With a diversity of organisms in the soil, there is a reduction in soil erosion, water runoff, sedimentation, soil compaction ( a condition that creates conditions for weeds), weed growth, and a rise in water quality, organic matter, carbon sequestration (capturing carbon from the air), and plant fertility.

Bokashi puts these microorganisms into your soil to do all the wonderful things above.

How does it work?

Typical composting needs oxygen as part of the process of breaking down veggies and brown stuff to create soil. Bokashi uses microbes that come to live without oxygen (anaerobic). This is the basic type of process that gives us pickles, wine, and kimchi.

Pink Peeps in Bokashi bucket.
Pink Peeps in Bokashi bucket.

Bokashi works really quickly--weeks instead of months (or a year, ahem) like compost. Bokashi is great for urban areas since you just need a bucket that's kept indoors rather than a compost bin that needs to be outside.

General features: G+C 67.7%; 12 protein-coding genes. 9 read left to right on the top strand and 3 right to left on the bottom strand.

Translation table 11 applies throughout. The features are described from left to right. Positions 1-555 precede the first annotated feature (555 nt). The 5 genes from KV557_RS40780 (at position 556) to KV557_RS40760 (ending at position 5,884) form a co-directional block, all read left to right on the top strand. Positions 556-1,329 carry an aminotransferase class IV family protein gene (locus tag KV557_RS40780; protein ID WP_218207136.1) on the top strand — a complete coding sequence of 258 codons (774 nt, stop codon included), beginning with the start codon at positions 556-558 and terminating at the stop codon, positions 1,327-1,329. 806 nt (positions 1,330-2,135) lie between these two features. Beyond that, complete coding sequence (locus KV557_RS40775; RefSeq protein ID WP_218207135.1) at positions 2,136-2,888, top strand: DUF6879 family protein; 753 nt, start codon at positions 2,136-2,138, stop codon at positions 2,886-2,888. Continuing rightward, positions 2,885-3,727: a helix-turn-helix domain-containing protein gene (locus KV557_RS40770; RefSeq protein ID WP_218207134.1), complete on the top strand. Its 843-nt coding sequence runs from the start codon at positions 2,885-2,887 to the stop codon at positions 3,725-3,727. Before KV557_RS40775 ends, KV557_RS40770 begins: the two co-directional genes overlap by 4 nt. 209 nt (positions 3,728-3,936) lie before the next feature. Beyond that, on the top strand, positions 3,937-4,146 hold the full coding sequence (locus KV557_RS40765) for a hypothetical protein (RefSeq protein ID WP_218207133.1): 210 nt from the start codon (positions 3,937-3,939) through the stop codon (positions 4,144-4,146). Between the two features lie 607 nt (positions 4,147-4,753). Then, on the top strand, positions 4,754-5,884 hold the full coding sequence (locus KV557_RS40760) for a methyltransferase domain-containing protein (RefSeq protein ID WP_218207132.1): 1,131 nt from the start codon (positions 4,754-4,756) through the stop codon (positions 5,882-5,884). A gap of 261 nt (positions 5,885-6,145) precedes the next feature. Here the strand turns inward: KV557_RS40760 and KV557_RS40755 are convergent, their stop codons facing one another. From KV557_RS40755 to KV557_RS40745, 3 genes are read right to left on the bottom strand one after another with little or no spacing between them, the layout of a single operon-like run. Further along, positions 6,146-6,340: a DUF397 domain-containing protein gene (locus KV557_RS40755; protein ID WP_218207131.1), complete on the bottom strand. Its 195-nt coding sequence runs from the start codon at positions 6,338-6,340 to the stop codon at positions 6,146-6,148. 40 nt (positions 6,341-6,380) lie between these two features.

With Bokashi, ALL food waste goes into the bucket. With compost, I only put in veggies, fruits, tea bags, coffee grounds, etc. No meat, dairy, cooked food, etc.  By all food waste I mean everything, including pink Peeps leftover from Easter.

How to create Bokashi:

I bought a Bokashi "kit" online. It comes with a the Bokashi bucket and the Bokashi mix. The mix contains wheat bran, molasses, and EM1, the efficient organisms that drive the fermentation process.

Dump leftover food in the bucket--cereal with milk, meat, bread, scrambled eggs, peeps, veggies....you name it. After 1-2 inches of food in the bucket, sprinkle with the mix. Have another meal, take leftovers, dump in bucket, and add mix. Rinse. Repeat.